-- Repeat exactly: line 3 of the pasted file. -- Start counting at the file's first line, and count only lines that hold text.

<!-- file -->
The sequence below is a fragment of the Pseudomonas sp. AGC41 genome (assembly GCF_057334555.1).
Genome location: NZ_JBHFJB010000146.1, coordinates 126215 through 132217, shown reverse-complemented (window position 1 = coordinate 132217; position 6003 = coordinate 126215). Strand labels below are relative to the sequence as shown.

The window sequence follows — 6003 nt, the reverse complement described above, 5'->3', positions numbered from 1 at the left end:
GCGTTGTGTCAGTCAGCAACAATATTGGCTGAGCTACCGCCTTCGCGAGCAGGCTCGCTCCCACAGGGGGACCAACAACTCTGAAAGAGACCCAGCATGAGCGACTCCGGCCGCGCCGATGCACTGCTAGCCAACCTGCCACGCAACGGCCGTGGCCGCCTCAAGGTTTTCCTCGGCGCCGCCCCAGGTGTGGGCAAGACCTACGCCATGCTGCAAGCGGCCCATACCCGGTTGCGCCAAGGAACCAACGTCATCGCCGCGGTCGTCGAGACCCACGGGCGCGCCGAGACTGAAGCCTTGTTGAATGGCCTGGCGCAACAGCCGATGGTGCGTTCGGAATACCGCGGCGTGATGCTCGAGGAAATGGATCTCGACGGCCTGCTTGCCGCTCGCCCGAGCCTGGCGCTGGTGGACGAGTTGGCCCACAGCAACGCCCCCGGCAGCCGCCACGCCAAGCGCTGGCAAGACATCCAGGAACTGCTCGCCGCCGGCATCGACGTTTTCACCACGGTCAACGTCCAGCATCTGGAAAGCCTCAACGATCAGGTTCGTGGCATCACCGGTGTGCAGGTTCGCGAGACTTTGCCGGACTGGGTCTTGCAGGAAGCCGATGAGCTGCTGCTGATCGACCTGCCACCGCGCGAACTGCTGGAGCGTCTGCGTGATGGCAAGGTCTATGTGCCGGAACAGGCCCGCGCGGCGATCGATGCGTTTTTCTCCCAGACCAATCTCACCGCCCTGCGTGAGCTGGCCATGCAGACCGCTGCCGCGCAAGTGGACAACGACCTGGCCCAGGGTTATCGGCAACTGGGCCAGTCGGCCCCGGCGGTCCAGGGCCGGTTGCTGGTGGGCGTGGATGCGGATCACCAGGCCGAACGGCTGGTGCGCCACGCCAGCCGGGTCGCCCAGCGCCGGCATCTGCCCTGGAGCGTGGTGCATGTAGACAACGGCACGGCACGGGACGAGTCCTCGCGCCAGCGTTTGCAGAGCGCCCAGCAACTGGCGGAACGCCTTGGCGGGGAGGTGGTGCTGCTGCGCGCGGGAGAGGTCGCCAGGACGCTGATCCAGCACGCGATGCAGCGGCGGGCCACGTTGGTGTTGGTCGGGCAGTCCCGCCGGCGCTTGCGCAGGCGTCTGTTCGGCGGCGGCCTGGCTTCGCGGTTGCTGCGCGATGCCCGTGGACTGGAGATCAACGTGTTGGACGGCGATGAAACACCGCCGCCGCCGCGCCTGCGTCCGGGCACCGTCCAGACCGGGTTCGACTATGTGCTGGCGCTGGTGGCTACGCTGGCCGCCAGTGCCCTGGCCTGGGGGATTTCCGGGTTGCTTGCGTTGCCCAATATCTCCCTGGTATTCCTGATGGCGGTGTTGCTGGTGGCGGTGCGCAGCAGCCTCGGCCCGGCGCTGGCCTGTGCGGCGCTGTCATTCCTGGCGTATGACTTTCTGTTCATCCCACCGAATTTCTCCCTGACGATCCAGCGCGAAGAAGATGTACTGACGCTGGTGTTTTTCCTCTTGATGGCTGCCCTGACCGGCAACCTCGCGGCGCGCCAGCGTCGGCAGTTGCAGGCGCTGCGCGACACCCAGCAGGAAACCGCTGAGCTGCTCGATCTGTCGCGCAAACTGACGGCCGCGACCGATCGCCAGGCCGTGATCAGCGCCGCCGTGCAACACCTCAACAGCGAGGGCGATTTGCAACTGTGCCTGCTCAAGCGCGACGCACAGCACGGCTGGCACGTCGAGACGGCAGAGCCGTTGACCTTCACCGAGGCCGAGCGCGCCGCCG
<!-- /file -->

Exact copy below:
The window sequence follows — 6003 nt, the reverse complement described above, 5'->3', positions numbered from 1 at the left end: